“That was a milestone,” says Jensen. “We found that we had more than 40 international delegations visiting us every year to better understand and connect with our water technology department.”
The region also has the nation’s only school of Freshwater Sciences (at UW-Milwaukee), as well as its own water technology park, which is home to Zurn Industries, the water management platform of Rexnord Corp.
Jensen adds that The Water Council has a new chief technology officer, Dr. David Garman, to lead the ICE (Innovation Commercialization Exchange) Institute, a nationwide scouting team that identifies and catalogs relevant research in water. “It’s a partnership between us and UWM,” she says.
Another region fully vested in water is the Ohio River Valley. Cincinnati sits atop the trillion-gallon Great Miami Buried Valley Aquifer, and the city is home to the U.S. EPA’s Andrew W. Breidenbach Environmental Research Center, a leader in water research, bio-remediation and pollution prevention. According to Kruyer of Confluence, the Greater Cincinnati region also has more water patents per capita than any other region in the country.
Confluence works with about 250 different companies and organizations. “Water technology is really ready for a disruptive technology,” says Kruyer. “It truly is going to be one of the new frontiers.”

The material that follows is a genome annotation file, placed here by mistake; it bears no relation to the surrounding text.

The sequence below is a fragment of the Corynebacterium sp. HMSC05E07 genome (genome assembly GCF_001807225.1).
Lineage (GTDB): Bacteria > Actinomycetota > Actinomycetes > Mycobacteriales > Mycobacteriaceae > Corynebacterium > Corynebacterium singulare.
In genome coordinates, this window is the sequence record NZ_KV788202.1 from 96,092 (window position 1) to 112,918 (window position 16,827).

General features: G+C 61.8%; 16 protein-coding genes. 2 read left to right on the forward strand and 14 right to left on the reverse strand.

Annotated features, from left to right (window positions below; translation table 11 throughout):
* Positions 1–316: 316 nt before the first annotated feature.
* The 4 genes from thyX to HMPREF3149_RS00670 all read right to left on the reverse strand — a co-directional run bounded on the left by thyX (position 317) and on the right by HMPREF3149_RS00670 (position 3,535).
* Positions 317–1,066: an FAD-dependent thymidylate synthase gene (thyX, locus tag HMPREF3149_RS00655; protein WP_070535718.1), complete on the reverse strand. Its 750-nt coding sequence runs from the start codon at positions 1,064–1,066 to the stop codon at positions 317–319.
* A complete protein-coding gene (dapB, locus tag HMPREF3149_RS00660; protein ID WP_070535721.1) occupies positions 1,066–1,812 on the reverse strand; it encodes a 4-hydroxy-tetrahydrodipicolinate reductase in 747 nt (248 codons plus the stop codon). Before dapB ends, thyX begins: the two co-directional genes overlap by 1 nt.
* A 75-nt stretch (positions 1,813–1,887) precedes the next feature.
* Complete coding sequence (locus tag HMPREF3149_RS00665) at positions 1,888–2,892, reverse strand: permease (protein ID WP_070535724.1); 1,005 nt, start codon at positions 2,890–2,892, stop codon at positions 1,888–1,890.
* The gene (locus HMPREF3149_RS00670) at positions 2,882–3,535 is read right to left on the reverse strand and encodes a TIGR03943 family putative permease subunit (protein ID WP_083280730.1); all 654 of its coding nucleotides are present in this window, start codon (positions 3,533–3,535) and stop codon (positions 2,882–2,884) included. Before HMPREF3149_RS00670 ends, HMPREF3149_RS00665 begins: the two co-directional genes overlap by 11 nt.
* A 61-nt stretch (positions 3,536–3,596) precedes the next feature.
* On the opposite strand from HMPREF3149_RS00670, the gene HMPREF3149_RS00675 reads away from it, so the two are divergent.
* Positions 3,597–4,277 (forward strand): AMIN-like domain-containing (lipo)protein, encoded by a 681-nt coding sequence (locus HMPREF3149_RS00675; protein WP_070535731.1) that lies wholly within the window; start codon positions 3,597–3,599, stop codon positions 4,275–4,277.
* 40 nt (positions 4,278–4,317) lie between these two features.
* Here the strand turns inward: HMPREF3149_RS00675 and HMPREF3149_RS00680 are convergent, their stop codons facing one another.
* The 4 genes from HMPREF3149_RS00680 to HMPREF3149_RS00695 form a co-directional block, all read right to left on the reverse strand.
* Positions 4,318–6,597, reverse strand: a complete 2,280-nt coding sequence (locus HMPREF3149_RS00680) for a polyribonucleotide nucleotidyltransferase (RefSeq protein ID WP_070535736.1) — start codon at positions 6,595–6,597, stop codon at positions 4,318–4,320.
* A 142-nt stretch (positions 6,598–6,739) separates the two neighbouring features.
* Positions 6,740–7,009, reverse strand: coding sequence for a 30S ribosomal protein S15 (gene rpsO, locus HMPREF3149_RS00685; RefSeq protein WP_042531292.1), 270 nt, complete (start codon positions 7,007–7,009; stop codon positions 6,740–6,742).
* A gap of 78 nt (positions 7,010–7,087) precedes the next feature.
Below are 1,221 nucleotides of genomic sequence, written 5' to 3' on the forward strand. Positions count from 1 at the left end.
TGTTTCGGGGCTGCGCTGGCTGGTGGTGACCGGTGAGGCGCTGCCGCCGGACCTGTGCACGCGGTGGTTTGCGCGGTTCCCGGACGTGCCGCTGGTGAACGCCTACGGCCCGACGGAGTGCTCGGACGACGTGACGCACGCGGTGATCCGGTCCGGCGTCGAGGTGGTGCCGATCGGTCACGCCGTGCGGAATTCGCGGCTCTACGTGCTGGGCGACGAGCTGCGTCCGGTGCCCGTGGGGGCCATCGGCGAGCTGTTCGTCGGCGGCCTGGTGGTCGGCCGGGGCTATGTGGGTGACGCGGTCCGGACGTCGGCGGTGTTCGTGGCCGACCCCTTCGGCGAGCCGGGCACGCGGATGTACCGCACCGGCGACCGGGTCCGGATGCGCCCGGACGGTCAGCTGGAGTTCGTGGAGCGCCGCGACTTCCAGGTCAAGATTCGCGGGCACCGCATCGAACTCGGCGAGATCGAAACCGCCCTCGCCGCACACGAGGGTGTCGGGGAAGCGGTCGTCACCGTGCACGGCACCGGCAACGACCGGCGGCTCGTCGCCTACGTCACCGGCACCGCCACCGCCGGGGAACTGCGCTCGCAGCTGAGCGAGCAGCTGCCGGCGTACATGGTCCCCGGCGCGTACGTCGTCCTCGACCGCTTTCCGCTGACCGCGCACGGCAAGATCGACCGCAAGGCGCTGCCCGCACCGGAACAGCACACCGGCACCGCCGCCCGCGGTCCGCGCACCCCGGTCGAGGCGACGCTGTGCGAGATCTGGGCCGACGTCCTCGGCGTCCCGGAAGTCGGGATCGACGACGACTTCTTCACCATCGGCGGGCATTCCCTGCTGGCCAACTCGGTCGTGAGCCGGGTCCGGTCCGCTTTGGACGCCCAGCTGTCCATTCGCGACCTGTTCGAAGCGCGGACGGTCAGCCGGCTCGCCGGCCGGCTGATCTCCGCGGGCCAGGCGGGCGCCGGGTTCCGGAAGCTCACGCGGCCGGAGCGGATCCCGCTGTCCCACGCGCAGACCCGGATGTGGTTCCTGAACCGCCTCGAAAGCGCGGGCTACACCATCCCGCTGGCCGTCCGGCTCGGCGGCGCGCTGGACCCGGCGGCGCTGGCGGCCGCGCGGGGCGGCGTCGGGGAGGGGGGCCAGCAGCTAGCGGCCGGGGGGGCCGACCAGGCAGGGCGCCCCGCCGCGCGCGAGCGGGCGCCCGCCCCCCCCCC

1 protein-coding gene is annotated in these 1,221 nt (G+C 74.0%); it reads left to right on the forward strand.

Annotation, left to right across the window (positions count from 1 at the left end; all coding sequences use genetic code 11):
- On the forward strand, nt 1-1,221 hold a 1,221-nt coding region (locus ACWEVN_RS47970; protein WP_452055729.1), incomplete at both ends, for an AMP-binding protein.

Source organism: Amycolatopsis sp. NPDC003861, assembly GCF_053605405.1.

“We really provide connections…to be able to pool folks together…so that it does expedite the commercialization process for water technology,” says Kruyer.
Water clusters, while often collaborative, have many of their own distinct issues. While most might deal with pollution and climate change, some regions have specific issues, such as drought in California or an overabundance of water in Louisiana. That state’s group, for example, formed out of the post-Hurricane Katrina era.
Founded in 2009, the Louisiana Water Economy Network (LWEN) is a more informal cluster, founded after a series of conversations. Grasshopper Mendoza, coordinator of LWEN, says those conversations started a process of enlightenment.
“The genesis of the partnership was public/private…water as an asset and living with water,” she says. “LWEN works to connect and support the state’s seven water sectors, which include maritime ports, municipal water/sewer, agriculture, fisheries and more.”